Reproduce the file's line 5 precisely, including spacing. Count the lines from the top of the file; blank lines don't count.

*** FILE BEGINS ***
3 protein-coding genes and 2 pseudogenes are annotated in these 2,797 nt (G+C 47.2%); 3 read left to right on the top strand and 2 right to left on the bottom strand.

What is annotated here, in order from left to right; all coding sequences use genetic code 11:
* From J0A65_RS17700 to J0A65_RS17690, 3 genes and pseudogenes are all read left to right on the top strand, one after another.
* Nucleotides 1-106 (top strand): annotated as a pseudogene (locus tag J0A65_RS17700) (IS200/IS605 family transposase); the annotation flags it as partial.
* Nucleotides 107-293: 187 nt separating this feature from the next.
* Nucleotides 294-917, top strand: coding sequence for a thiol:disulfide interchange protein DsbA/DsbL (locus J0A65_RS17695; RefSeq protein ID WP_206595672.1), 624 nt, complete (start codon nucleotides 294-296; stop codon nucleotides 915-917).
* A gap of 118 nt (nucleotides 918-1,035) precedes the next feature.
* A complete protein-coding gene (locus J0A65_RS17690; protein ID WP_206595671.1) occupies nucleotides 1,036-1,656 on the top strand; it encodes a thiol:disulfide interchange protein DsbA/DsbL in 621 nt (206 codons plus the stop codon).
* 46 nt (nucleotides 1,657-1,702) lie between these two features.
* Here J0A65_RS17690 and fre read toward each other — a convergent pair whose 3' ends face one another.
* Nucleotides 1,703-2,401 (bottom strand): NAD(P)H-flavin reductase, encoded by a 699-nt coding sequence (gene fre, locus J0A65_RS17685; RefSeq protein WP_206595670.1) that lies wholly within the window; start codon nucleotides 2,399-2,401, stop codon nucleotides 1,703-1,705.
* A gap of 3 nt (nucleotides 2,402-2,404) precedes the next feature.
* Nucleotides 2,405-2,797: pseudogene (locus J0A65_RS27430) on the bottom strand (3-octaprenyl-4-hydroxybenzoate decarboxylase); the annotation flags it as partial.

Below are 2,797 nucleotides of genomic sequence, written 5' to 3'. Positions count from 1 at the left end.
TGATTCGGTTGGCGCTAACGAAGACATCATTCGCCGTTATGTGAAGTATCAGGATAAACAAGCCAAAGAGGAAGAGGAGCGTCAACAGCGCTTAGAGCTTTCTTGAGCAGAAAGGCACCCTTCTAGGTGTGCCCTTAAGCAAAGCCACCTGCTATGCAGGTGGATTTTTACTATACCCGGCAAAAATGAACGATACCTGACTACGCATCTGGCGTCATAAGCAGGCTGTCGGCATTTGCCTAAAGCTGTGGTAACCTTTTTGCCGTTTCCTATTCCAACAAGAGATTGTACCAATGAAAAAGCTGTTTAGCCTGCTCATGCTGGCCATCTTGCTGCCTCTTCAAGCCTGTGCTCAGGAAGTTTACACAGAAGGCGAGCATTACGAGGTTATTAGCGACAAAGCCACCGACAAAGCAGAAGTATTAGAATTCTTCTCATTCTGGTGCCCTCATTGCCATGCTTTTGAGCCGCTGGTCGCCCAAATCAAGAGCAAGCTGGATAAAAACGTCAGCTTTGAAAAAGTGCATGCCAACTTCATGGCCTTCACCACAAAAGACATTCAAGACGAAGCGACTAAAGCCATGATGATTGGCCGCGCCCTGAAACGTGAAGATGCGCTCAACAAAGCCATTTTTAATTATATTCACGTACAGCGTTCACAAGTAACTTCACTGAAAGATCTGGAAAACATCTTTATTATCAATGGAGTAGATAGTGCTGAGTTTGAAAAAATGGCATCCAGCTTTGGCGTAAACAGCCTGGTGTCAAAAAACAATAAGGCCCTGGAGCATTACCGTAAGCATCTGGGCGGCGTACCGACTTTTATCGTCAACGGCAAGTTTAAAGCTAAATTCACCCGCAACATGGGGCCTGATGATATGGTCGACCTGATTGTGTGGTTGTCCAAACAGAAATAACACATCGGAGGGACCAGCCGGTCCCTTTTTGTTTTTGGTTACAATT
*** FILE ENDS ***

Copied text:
* Nucleotides 107-293: 187 nt separating this feature from the next.